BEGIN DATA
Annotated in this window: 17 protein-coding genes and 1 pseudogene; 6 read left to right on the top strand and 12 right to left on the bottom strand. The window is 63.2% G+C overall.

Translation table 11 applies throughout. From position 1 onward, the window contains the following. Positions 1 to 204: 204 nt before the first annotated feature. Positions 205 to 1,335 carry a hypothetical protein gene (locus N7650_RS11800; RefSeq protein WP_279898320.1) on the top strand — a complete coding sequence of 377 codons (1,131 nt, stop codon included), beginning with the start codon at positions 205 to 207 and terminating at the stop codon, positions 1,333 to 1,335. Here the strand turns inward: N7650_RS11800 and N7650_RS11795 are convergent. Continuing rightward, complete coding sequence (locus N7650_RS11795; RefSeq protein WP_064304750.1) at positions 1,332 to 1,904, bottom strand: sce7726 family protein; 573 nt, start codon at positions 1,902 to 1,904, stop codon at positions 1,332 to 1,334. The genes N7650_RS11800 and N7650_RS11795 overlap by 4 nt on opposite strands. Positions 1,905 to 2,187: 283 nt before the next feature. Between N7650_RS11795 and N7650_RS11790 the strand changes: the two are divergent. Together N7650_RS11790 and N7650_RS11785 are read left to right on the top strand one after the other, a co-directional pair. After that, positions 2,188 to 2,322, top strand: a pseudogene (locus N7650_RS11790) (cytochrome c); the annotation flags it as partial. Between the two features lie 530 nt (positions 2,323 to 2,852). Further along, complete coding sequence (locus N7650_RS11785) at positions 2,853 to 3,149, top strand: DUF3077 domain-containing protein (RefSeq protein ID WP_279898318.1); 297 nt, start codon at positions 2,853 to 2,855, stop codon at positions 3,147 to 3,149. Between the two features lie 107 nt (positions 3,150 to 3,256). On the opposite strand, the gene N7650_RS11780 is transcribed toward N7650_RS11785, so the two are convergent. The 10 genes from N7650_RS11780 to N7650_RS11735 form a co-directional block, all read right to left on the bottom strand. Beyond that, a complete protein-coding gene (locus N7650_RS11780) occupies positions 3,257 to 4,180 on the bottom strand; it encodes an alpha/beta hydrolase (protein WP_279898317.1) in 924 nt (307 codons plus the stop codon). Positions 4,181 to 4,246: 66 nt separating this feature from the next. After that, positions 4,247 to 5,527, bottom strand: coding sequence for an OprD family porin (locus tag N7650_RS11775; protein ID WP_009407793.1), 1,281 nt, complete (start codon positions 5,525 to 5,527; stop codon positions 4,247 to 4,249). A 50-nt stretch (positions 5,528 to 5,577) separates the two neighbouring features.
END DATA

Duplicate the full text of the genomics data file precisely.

Annotated in this window: 17 protein-coding genes and 1 pseudogene; 6 read left to right on the top strand and 12 right to left on the bottom strand. The window is 63.2% G+C overall.

Translation table 11 applies throughout. From position 1 onward, the window contains the following. Positions 1 to 204: 204 nt before the first annotated feature. Positions 205 to 1,335 carry a hypothetical protein gene (locus N7650_RS11800; RefSeq protein WP_279898320.1) on the top strand — a complete coding sequence of 377 codons (1,131 nt, stop codon included), beginning with the start codon at positions 205 to 207 and terminating at the stop codon, positions 1,333 to 1,335. Here the strand turns inward: N7650_RS11800 and N7650_RS11795 are convergent. Continuing rightward, complete coding sequence (locus N7650_RS11795; RefSeq protein WP_064304750.1) at positions 1,332 to 1,904, bottom strand: sce7726 family protein; 573 nt, start codon at positions 1,902 to 1,904, stop codon at positions 1,332 to 1,334. The genes N7650_RS11800 and N7650_RS11795 overlap by 4 nt on opposite strands. Positions 1,905 to 2,187: 283 nt before the next feature. Between N7650_RS11795 and N7650_RS11790 the strand changes: the two are divergent. Together N7650_RS11790 and N7650_RS11785 are read left to right on the top strand one after the other, a co-directional pair. After that, positions 2,188 to 2,322, top strand: a pseudogene (locus N7650_RS11790) (cytochrome c); the annotation flags it as partial. Between the two features lie 530 nt (positions 2,323 to 2,852). Further along, complete coding sequence (locus N7650_RS11785) at positions 2,853 to 3,149, top strand: DUF3077 domain-containing protein (RefSeq protein ID WP_279898318.1); 297 nt, start codon at positions 2,853 to 2,855, stop codon at positions 3,147 to 3,149. Between the two features lie 107 nt (positions 3,150 to 3,256). On the opposite strand, the gene N7650_RS11780 is transcribed toward N7650_RS11785, so the two are convergent. The 10 genes from N7650_RS11780 to N7650_RS11735 form a co-directional block, all read right to left on the bottom strand. Beyond that, a complete protein-coding gene (locus N7650_RS11780) occupies positions 3,257 to 4,180 on the bottom strand; it encodes an alpha/beta hydrolase (protein WP_279898317.1) in 924 nt (307 codons plus the stop codon). Positions 4,181 to 4,246: 66 nt separating this feature from the next. After that, positions 4,247 to 5,527, bottom strand: coding sequence for an OprD family porin (locus tag N7650_RS11775; protein ID WP_009407793.1), 1,281 nt, complete (start codon positions 5,525 to 5,527; stop codon positions 4,247 to 4,249). A 50-nt stretch (positions 5,528 to 5,577) separates the two neighbouring features.